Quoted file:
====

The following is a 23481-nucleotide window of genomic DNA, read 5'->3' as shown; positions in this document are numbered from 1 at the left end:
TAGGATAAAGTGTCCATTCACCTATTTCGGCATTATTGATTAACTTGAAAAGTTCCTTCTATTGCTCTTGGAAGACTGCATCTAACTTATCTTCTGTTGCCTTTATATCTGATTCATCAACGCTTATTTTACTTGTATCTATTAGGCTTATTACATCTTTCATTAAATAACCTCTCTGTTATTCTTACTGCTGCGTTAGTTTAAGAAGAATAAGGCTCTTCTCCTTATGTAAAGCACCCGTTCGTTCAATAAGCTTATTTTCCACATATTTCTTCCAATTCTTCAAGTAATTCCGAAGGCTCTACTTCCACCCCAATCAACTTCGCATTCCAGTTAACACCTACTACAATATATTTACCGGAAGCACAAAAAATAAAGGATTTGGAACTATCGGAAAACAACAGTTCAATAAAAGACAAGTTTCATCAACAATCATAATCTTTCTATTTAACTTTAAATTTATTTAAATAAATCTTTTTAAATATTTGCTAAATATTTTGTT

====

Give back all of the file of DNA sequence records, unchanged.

The following is a 23481-nucleotide window of genomic DNA, read 5'->3' as shown; positions in this document are numbered from 1 at the left end:
TAGGATAAAGTGTCCATTCACCTATTTCGGCATTATTGATTAACTTGAAAAGTTCCTTCTATTGCTCTTGGAAGACTGCATCTAACTTATCTTCTGTTGCCTTTATATCTGATTCATCAACGCTTATTTTACTTGTATCTATTAGGCTTATTACATCTTTCATTAAATAACCTCTCTGTTATTCTTACTGCTGCGTTAGTTTAAGAAGAATAAGGCTCTTCTCCTTATGTAAAGCACCCGTTCGTTCAATAAGCTTATTTTCCACATATTTCTTCCAATTCTTCAAGTAATTCCGAAGGCTCTACTTCCACCCCAATCAACTTCGCATTCCAGTTAACACCTACTACAATATATTTACCGGAAGCACAAAAAATAAAGGATTTGGAACTATCGGAAAACAACAGTTCAATAAAAGACAAGTTTCATCAACAATCATAATCTTTCTATTTAACTTTAAATTTATTTAAATAAATCTTTTTAAATATTTGCTAAATATTTTGTT